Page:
Thursday, November 25, 2010

The American dream altered and realized: Happy Thanksgiving

Happy Thanksgiving to everyone from my little Indians, i.e. my reading club!
Aye Kez Ban! I can’t believe that I have been here in Armenia for 6 months already!!! And that it is thanksgiving today! It doesn’t even feel like a holiday! It is so strange to be away from my family on my favorite holiday of all time! But as I have been reflecting about the importance of Thanksgiving, I realized this year more than any, I have so much to be thankful for! This morning I was looking through pictures and pondering over my time in Armenia when I came to this picture…

This picture strangely represents everything I have to be thankful for this year. I took this picture early one morning after my marshootni dropped me off about 2 miles from my house. I had been in Stepanavan and hopped on a marshootni that was on its way to Yerevan. I had no idea where the marshootni would drive through so I was on the lookout for the best place to ask the driver to stop. We drove through my town and I asked the driver to stop… He didn’t stop. I asked him again to stop as we began to pass through my town and he said he couldn’t stop on this street. As we drove past my street, I felt a bit scared; I had no idea when he would let me off and how far I’d have to walk. From town to my house is already a 30 minute walk… I asked again if he would stop, and though he was annoyed he finally stopped, I was about two miles from my house.
Now pretty much at any other point of my life this would have pissed me off, and ruined my day. But the thing is, this is the Peace Corps, this is my every day now. I began my two mile walk fully knowing that there was no way that I could get to school on time. I called my counterpart and she didn’t answer. I mean in America this would be reason enough to panic and worry about getting in trouble. But the thing is, I am in Armenia. I work for an amazing school where I not only have the support of the Peace Corps but the whole teaching staff and the students as well. No one gets angry at me if I am late, I don’t have to walk in and have an excuse ready. Its life, sometimes people are late and best of all, sometimes they are sick, and if they are sick they should stay home and rest… I mean I can’t count all the times in America where I was sick and still had to go to work because I didn’t have any sick days left.
As I was walking home my mind was in the clouds and I was giddy with happiness. I was thinking about what an amazing night I had had, my lesson plans and club ideas and all the stuff that I needed to get done this day. Then I saw this scene, and I couldn’t help but to think about how lucky I am, how blessed I am to be in Armenia. I live in a place where as you are walking you have to dodge cows and cow poop. I live in a place where the electricity is really as simple as a box with a fire sign on it, where if it rains I know the power will be out for at least an hour, where telephone lines snap off if the wind is too strong, where lil old men and lil old women walk everywhere because most people in my town don’t have cars. I live in a developing country, in a town where no one speaks English and yet somehow we manage to communicate every day, in a place where I am an outsider and yet they manage to make me feel like I am the most important person in the town. I live in a place where as I walk down the street people I don’t know beg me to take fruit or candy or cake from them, and where lil old ladies chase me down to ask why on earth I would chose to move to Spitak when I am from L.A. I live in a place I never could have dreamed of living, far from my home and those I love, and yet I am as happy and content as I have ever been in my life.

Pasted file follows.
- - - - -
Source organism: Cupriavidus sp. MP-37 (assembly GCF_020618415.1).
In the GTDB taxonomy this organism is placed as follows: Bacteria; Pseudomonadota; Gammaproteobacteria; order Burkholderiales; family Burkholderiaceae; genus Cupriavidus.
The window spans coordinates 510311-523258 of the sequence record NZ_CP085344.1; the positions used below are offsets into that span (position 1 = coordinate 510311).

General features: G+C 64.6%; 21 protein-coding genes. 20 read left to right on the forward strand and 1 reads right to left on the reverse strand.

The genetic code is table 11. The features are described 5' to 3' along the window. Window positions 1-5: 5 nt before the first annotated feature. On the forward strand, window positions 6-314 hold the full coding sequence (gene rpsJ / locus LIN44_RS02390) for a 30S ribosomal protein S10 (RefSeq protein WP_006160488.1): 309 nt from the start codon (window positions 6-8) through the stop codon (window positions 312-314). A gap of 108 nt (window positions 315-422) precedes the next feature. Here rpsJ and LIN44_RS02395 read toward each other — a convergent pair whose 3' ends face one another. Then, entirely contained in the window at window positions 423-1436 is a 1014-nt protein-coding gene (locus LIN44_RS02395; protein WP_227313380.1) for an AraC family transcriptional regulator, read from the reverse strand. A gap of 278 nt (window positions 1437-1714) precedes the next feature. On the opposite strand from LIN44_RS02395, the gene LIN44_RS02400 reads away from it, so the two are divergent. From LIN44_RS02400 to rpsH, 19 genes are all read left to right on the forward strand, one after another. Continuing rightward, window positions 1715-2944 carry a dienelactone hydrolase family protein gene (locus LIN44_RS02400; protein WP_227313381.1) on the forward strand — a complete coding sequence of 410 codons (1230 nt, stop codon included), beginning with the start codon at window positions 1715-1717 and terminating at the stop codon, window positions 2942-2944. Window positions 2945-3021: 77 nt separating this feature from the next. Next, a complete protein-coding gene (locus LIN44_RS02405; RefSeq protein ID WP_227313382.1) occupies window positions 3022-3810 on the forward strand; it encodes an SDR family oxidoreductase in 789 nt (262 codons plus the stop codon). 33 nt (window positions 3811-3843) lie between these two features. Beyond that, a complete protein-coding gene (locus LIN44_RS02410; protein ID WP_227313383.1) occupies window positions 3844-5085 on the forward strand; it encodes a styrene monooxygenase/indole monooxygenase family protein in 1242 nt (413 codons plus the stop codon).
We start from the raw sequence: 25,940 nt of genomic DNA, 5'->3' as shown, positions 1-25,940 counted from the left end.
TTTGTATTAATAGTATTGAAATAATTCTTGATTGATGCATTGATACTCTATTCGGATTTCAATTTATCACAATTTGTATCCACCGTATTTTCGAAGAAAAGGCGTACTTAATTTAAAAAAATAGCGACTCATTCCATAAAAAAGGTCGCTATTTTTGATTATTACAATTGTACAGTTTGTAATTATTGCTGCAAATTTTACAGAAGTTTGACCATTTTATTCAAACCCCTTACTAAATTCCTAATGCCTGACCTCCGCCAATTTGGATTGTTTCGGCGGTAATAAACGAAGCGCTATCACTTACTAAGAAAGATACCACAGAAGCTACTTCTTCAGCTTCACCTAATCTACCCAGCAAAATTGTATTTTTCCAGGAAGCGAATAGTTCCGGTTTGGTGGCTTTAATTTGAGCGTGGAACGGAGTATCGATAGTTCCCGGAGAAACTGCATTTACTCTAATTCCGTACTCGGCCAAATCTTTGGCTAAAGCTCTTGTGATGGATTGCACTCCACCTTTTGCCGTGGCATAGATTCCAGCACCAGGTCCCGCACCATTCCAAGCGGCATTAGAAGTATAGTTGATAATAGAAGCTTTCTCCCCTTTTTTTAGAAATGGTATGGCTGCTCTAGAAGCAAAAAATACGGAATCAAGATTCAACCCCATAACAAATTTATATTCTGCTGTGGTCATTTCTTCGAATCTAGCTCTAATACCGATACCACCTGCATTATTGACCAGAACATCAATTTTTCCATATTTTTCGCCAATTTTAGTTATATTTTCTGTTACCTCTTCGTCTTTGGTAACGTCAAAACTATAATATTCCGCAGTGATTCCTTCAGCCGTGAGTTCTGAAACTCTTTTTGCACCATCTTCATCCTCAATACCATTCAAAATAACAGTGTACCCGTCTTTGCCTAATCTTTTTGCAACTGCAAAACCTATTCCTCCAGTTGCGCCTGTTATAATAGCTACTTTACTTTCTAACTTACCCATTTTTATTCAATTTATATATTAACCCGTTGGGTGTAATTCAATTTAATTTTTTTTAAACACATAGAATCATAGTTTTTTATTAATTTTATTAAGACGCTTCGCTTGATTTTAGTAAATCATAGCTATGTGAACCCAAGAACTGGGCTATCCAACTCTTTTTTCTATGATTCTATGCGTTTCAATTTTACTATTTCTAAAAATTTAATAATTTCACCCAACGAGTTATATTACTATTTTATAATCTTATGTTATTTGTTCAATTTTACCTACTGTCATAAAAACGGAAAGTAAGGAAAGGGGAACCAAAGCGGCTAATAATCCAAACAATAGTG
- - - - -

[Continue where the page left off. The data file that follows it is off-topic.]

This year I am thankful for life. This year I am thankful for strangers who love me as one of their own. For students who make every day worth getting out of bed and braving the cold weather. For my third graders who always have a hug to share with me. For finding a passion I didn’t know I had in teaching. For the absolute thrill of the realization that my student that didn’t know a single letter only three months ago now reads! For little girls that ask their moms to do their hair like Miss Alyssa and run down the street to catch up with me, hold my hand and walk me home. For the United States government who recognized the good in me when I wasn’t sure I had any skills worth sharing with the world. For the faith the Peace Corps has in me to make a difference in the world no matter how little I feel that I am doing. For the miracle of being able to see the good in every single day, and finally being able to be the optimistic one.